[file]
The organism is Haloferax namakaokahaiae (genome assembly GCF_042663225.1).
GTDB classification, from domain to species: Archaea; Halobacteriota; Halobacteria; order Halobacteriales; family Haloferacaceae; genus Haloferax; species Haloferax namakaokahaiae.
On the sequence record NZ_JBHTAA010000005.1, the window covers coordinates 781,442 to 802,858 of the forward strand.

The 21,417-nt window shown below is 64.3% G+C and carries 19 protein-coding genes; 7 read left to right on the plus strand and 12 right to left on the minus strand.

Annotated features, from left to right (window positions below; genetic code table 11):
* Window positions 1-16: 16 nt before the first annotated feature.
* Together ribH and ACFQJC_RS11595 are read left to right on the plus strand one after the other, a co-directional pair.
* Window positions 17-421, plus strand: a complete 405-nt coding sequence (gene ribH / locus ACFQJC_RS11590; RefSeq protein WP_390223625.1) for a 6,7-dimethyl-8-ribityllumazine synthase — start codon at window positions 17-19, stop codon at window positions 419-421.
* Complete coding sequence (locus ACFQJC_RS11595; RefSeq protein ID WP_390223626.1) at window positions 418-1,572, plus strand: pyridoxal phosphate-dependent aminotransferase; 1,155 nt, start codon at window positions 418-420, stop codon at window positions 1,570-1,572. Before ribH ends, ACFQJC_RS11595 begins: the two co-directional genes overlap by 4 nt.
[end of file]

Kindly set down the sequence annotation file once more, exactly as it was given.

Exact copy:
The organism is Haloferax namakaokahaiae (genome assembly GCF_042663225.1).
GTDB classification, from domain to species: Archaea; Halobacteriota; Halobacteria; order Halobacteriales; family Haloferacaceae; genus Haloferax; species Haloferax namakaokahaiae.
On the sequence record NZ_JBHTAA010000005.1, the window covers coordinates 781,442 to 802,858 of the forward strand.

The 21,417-nt window shown below is 64.3% G+C and carries 19 protein-coding genes; 7 read left to right on the plus strand and 12 right to left on the minus strand.

Annotated features, from left to right (window positions below; genetic code table 11):
* Window positions 1-16: 16 nt before the first annotated feature.
* Together ribH and ACFQJC_RS11595 are read left to right on the plus strand one after the other, a co-directional pair.
* Window positions 17-421, plus strand: a complete 405-nt coding sequence (gene ribH / locus ACFQJC_RS11590; RefSeq protein WP_390223625.1) for a 6,7-dimethyl-8-ribityllumazine synthase — start codon at window positions 17-19, stop codon at window positions 419-421.
* Complete coding sequence (locus ACFQJC_RS11595; RefSeq protein ID WP_390223626.1) at window positions 418-1,572, plus strand: pyridoxal phosphate-dependent aminotransferase; 1,155 nt, start codon at window positions 418-420, stop codon at window positions 1,570-1,572. Before ribH ends, ACFQJC_RS11595 begins: the two co-directional genes overlap by 4 nt.